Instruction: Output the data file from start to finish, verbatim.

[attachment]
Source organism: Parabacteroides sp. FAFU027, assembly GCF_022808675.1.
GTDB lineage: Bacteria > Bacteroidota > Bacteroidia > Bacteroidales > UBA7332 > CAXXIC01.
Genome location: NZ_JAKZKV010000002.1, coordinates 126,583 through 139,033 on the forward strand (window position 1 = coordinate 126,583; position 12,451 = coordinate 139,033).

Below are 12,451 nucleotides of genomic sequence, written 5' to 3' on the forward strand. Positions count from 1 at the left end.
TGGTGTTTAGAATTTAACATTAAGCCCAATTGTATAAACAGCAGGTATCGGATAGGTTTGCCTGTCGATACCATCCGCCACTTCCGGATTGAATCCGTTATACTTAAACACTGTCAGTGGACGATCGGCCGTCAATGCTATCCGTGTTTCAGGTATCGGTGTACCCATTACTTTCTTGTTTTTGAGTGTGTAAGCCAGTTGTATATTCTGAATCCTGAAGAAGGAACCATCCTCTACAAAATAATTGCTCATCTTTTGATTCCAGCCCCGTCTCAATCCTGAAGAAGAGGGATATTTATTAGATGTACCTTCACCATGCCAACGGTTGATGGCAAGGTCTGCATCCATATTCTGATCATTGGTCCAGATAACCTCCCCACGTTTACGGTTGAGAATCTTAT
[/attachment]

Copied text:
Source organism: Parabacteroides sp. FAFU027, assembly GCF_022808675.1.
GTDB lineage: Bacteria > Bacteroidota > Bacteroidia > Bacteroidales > UBA7332 > CAXXIC01.
Genome location: NZ_JAKZKV010000002.1, coordinates 126,583 through 139,033 on the forward strand (window position 1 = coordinate 126,583; position 12,451 = coordinate 139,033).

Below are 12,451 nucleotides of genomic sequence, written 5' to 3' on the forward strand. Positions count from 1 at the left end.
TGGTGTTTAGAATTTAACATTAAGCCCAATTGTATAAACAGCAGGTATCGGATAGGTTTGCCTGTCGATACCATCCGCCACTTCCGGATTGAATCCGTTATACTTAAACACTGTCAGTGGACGATCGGCCGTCAATGCTATCCGTGTTTCAGGTATCGGTGTACCCATTACTTTCTTGTTTTTGAGTGTGTAAGCCAGTTGTATATTCTGAATCCTGAAGAAGGAACCATCCTCTACAAAATAATTGCTCATCTTTTGATTCCAGCCCCGTCTCAATCCTGAAGAAGAGGGATATTTATTAGATGTACCTTCACCATGCCAACGGTTGATGGCAAGGTCTGCATCCATATTCTGATCATTGGTCCAGATAACCTCCCCACGTTTACGGTTGAGAATCTTAT